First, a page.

A man was allegedly "tooled up" with a loaded gun, baton and bladed knuckle duster as part of a suspected feud within the Polish community in Belfast, the High Court has been told.
Prosecutors claimed Grzegorz Szawica had the weapons when his car was stopped on the city's Stranmillis Embankment in the early hours of May 21.
Police also seized 60 rounds of ammunition during subsequent searches at his home.
The 38-year-old, of Florida Street in the city, faces charges of possessing a firearm and ammunition in suspicious circumstances, along with two counts of having an offensive weapon in public.
He is further accused of driving when unfit through drink or drugs, failing to provide a specimen, possessing a quantity of pregabalin pills, having a Belgian identity card relating to someone else, and handling stolen goods.
The court heard Szawica initially said he bought the gun earlier that night to protect himself.
A flick-style baton concealed in his jeans was also for self-protection, according to comments made in police interviews.
In court on Wednesday he offered a different explanation, claiming the weapons were in a bag found in a south Belfast park.
During the hearing it was contended that the case may be linked to two previous incidents.
In April Szawica was allegedly attacked by two men at a friend's home before pursuing them with a weight-lifting bar.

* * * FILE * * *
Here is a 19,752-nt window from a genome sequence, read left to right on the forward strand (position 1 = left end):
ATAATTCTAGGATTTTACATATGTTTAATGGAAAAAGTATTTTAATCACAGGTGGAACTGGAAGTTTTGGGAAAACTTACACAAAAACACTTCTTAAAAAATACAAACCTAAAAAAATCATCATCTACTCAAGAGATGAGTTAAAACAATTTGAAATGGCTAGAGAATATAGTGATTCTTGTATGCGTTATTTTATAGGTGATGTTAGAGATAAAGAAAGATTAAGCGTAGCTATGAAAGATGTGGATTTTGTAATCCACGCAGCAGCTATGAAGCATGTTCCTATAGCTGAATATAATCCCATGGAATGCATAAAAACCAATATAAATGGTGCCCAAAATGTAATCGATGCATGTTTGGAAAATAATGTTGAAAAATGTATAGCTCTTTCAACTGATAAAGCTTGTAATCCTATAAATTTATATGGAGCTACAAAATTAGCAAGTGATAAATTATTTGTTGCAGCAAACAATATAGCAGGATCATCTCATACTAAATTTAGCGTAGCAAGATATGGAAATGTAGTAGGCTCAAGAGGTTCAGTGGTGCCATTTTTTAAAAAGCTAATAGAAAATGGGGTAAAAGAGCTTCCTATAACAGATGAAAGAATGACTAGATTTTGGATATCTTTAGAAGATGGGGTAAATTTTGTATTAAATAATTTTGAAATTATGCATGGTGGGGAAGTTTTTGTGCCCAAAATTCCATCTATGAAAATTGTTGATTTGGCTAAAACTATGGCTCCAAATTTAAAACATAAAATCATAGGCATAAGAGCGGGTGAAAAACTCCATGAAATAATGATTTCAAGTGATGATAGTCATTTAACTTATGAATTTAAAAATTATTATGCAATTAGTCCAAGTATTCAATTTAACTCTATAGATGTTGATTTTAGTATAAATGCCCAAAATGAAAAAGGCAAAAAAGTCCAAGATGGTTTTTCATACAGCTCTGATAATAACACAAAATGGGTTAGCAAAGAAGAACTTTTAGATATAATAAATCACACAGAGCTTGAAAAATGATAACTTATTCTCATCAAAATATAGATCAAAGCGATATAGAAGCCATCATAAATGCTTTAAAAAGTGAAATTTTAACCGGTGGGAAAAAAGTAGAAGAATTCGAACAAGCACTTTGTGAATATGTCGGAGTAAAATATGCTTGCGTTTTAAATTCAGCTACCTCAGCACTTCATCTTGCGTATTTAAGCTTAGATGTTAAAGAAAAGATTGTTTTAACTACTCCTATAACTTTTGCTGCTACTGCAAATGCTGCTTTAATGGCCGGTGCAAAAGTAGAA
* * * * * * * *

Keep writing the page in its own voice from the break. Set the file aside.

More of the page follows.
Then, on May 17, another two men were detained on suspicion of targeting his car and discarding a knife when disturbed.
Four days later Szawica was pulled over in the vehicle while in possession of the gun, extendable baton and bladed knuckle duster, a prosecution barrister said.
Mr Justice McAlinden asked: "Is it because he feared for his own safety, and that's why he was running around 'tooled up' at three in the morning?"
Responding on the suspected motive, counsel said: "Police believe there may have been a falling out within the Polish community in east Belfast."
Luke Curran, defending, argued that Szawica was the victim in the two earlier incidents.
He told the court his client runs an electrical business after settling in Northern Ireland with his partner and their child.
However, the judge's concerns about the series of episodes were not allayed.
"It's very worrying where one side are bringing knives to the fight and the other side is bringing a gun to the fight," he pointed out.
Refusing bail due to the risk of harm to the public, Mr Justice McAlinden added: "This is the third occasion in which the applicant has come to the attention of the police, in the context of what appears to be an ongoing feud with other members of the Polish community."